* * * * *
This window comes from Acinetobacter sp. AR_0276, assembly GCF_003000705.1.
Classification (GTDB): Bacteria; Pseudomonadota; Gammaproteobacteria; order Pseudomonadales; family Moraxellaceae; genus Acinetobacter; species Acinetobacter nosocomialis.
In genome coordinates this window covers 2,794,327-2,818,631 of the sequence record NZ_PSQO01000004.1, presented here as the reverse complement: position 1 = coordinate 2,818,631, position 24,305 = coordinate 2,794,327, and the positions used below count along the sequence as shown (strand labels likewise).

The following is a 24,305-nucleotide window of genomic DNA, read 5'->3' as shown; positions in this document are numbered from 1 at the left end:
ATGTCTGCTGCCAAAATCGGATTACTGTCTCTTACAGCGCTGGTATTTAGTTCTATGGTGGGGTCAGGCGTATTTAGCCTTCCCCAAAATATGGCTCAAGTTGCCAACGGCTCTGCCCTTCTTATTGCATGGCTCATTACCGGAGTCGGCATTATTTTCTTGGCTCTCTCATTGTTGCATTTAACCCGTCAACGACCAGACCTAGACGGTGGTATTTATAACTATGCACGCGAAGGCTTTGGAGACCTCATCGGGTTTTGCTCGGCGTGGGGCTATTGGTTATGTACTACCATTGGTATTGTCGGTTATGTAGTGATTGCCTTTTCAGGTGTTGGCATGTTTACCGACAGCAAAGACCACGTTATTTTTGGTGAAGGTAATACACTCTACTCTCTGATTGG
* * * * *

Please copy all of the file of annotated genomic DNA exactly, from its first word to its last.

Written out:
This window comes from Acinetobacter sp. AR_0276, assembly GCF_003000705.1.
Classification (GTDB): Bacteria; Pseudomonadota; Gammaproteobacteria; order Pseudomonadales; family Moraxellaceae; genus Acinetobacter; species Acinetobacter nosocomialis.
In genome coordinates this window covers 2,794,327-2,818,631 of the sequence record NZ_PSQO01000004.1, presented here as the reverse complement: position 1 = coordinate 2,818,631, position 24,305 = coordinate 2,794,327, and the positions used below count along the sequence as shown (strand labels likewise).

The following is a 24,305-nucleotide window of genomic DNA, read 5'->3' as shown; positions in this document are numbered from 1 at the left end:
ATGTCTGCTGCCAAAATCGGATTACTGTCTCTTACAGCGCTGGTATTTAGTTCTATGGTGGGGTCAGGCGTATTTAGCCTTCCCCAAAATATGGCTCAAGTTGCCAACGGCTCTGCCCTTCTTATTGCATGGCTCATTACCGGAGTCGGCATTATTTTCTTGGCTCTCTCATTGTTGCATTTAACCCGTCAACGACCAGACCTAGACGGTGGTATTTATAACTATGCACGCGAAGGCTTTGGAGACCTCATCGGGTTTTGCTCGGCGTGGGGCTATTGGTTATGTACTACCATTGGTATTGTCGGTTATGTAGTGATTGCCTTTTCAGGTGTTGGCATGTTTACCGACAGCAAAGACCACGTTATTTTTGGTGAAGGTAATACACTCTACTCTCTGATTGG